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Illustration by Sai Merriam.
By Rebecca Salowe

Scheie Vision Summer 2017

On any given day, you may find Dr. Gil Binenbaum treating babies in the neonatal intensive care unit at The Children’s Hospital of Philadelphia (CHOP), figuring out a clever way to examine a preschooler’s eyes in clinic, operating on the eyes of a grade-schooler, or performing eye muscle surgery on adults at the Scheie Eye Institute. You are equally likely to find him participating in a research conference call, working on a draft of a scientific publication, or helping a medical student or colleague design a study to answer an important ophthalmology research question. It’s hard to get him to pick the one thing he likes best—though, taking care of babies may win by a hair. 

Dr. Binenbaum credits many mentors at the University of Pennsylvania who helped prepare him for such a multifaceted career. After attending the Perelman School of Medicine, he completed his residency in Ophthalmology at the Scheie Eye Institute and his fellowship in Pediatric Ophthalmology and Strabismus at CHOP. He then earned a Master’s degree in Clinical Epidemiology, also from Penn, while working as a new attending physician at CHOP and Scheie. A decade later, Dr. Binenbaum is now Director of Research in Pediatric Ophthalmology and has just received the Richard Shaffritz endowed Chair in Pediatric Ophthalmology research. 

Much of his research centers on diseases affecting very young children. Dr. Binenbaum is an international expert on the ocular manifestations of child abuse. His team studies the patterns and causes of retinal hemorrhage in infants, so that abusive head trauma can be better distinguished from accidental and nontraumatic causes. “The specific pattern, not just the severity, matters when trying to identify the cause of retinal hemorrhage in young children,” he explains. He stresses, though, that child abuse is a “multidisciplinary diagnosis,” which requires collaboration of a team of experienced providers to make that decision. 

Dr. Binenbaum also specializes in the care of the smallest and most fragile of patients: premature infants. He leads a large, multicenter research team that is developing a way to better predict which babies will develop retinopathy of prematurity (ROP), an eye disorder that can cause blindness in severe cases. Stevie Wonder, for example, was blinded by ROP as an infant. Tens of thousands of infants in the United States undergo repeated resource-intensive, sometimes physically stressful, retinal examinations in order to identify the less than 10% of infants who may require treatment to prevent progression to retinal detachment and blindness.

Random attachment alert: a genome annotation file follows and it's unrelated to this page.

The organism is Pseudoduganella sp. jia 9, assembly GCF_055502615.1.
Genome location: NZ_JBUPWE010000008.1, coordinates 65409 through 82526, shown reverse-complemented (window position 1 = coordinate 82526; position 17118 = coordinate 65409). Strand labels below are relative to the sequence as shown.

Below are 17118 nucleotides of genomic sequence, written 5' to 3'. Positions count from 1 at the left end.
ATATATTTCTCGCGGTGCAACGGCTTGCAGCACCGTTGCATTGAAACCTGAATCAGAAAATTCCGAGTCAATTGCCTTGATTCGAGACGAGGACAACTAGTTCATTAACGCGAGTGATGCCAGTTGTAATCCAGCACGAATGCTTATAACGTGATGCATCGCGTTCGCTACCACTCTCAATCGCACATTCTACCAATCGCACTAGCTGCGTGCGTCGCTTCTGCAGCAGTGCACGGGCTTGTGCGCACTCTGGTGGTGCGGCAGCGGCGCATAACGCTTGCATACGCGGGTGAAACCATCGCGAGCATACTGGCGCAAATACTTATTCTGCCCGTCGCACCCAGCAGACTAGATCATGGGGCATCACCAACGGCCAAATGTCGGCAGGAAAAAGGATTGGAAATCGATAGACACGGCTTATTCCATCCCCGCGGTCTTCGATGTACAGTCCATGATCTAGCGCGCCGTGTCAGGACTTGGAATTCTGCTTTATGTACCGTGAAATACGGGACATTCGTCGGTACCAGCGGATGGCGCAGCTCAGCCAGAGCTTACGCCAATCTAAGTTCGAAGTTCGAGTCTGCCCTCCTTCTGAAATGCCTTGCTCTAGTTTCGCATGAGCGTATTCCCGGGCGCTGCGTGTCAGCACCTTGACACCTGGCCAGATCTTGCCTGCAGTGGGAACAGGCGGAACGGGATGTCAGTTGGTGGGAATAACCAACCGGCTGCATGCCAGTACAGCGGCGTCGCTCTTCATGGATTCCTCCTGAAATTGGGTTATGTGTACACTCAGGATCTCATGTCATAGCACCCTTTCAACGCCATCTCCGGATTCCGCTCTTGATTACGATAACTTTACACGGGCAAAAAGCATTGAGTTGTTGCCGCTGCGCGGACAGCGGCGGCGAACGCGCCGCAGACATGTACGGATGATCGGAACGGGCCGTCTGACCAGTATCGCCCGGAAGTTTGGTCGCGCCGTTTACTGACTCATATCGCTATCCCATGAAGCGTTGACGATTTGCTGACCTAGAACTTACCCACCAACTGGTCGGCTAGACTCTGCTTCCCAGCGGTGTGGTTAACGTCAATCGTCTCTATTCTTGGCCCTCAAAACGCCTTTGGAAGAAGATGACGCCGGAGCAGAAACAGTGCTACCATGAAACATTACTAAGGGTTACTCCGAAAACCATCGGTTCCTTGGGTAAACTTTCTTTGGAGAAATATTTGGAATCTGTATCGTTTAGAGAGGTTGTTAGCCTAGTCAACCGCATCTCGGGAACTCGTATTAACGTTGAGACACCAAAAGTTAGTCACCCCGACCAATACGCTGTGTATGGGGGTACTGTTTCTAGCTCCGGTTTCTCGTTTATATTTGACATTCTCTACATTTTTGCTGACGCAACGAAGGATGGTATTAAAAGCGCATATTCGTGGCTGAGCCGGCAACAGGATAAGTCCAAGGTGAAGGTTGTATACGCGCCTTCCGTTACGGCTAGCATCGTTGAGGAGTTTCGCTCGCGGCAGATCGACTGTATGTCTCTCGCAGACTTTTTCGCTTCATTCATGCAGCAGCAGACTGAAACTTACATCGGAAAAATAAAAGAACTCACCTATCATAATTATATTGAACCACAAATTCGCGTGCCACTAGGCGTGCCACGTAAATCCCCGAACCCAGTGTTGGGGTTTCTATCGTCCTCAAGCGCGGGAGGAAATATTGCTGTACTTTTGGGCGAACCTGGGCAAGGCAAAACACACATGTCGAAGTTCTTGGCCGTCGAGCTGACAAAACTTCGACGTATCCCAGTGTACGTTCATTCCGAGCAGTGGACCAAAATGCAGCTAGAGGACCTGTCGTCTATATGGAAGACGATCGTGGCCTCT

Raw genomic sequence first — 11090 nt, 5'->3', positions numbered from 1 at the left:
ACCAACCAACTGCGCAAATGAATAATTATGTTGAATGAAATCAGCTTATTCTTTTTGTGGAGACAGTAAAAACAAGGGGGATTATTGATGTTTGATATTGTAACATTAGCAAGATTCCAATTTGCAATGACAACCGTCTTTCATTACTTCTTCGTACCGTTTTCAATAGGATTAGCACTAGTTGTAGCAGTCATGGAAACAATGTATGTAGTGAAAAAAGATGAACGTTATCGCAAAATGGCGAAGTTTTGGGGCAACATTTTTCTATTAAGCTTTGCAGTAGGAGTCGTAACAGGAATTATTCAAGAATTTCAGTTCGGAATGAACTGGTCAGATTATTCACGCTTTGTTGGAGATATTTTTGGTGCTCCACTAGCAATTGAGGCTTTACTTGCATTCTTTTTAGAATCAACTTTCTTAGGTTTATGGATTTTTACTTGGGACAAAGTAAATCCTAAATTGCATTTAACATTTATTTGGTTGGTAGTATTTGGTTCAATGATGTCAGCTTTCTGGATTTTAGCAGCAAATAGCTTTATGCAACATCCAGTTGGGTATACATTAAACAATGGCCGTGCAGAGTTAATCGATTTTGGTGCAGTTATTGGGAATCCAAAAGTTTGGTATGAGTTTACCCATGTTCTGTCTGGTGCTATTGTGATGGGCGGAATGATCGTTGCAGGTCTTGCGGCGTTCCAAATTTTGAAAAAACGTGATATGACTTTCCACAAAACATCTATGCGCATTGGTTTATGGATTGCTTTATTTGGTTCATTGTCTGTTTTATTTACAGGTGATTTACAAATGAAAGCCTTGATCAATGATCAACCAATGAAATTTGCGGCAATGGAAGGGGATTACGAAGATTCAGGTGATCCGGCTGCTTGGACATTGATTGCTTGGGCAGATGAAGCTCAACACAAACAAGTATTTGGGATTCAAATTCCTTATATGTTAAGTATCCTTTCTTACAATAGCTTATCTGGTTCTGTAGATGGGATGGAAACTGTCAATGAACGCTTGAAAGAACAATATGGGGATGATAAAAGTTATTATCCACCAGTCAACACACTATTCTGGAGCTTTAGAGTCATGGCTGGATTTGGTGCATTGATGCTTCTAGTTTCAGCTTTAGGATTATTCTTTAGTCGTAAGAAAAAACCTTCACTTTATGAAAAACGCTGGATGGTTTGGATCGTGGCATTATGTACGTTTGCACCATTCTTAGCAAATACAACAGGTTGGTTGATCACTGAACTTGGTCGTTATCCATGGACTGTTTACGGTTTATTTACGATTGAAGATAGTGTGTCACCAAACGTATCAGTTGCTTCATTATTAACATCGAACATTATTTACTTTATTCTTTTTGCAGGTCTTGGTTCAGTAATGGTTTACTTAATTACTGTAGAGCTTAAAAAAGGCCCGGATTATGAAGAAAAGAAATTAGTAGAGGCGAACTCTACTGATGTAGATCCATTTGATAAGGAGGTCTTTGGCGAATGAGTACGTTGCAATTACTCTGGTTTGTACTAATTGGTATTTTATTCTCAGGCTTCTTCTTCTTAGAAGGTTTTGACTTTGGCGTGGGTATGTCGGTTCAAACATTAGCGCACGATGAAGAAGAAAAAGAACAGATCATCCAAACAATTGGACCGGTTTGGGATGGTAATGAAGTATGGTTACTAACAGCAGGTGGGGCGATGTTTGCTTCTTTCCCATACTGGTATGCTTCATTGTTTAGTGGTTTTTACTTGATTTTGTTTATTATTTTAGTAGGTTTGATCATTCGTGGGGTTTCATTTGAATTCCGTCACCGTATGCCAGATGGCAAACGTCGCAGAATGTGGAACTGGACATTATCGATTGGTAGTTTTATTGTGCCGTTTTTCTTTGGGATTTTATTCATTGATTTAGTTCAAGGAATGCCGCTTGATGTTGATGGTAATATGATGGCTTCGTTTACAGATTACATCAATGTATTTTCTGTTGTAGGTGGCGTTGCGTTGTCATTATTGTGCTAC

Dr. Binenbaum is the Principal Investigator for the Postnatal Growth and Retinopathy of Prematurity (G-ROP) Study Group. The goal of this NIH-funded study is to develop an algorithm to distinguish the highest risk infants, so that other infants can be spared examinations. He explains, “Our current screening model uses just birth weight and gestational age at birth to predict which infants need examinations. While these are the strongest risk factors, when we try to tighten these levels to examine fewer children, we begin to miss some infants who need treatment. We need to consider a third factor to capture those few bigger babies who develop severe ROP.” 

That additional factor is slow growth, which is an indirect way of measuring a growth hormone in the body called IGF-1. Low blood levels of IGF-1 lead to poor growth of retinal blood vessels during the first weeks of life after premature birth. The retina becomes oxygen starved, and eventually, when IGF-1 levels finally begin to rise, new retinal blood vessels begin to grow out of control, which is the process that we call ROP. “So low IGF-1 early in life can be used to predict who will develop severe ROP later,” explains Dr. Binenbaum. “Slow postnatal weight gain, a surrogate sign of low IGF-1, is a less invasive measure for predicting which babies will have severe ROP.” 

The first G-ROP Study enrolled over 7400 infants from 30 different hospitals in the U.S. and Canada. CHOP was the Study Headquarters, and Penn was the central Data Center. With data from these babies, the group has developed new screening criteria, which have tighter birth weight and gestational levels combined with postnatal weight gain thresholds for slow growth. This new model was able to identify all of the infants that needed to be treated, while cutting the number of infants that would have needed to be examined by almost a third. 

The next stage for G-ROP is to validate the model in a new group of 4000 infants before it is used in practice. Ultimately, Dr. Binenbaum and colleagues hope to propose changes to the national screening guidelines for ROP, but only if the model does well when it is tested in this second study, which is already underway. “We need to have confidence that we won’t miss babies who need treatment, and we need a system that is simple enough that people will use it,” he said. 

In addition to his research, Dr. Binenbaum is a passionate clinician. We asked him for some final words of advice about examining the eyes of children. He said the keys are “speed, which just takes practice, and distraction, which you have to think about a little. Never tell the child that you are examining his or her eyes. Just keep calm, quietly take out a small plastic Lego figurine, and with no instruction at all, a kid will look right at it and follow it as you move it around. In no time, you’ll have finished your examination. Videos on your cell phone work wonders too!”

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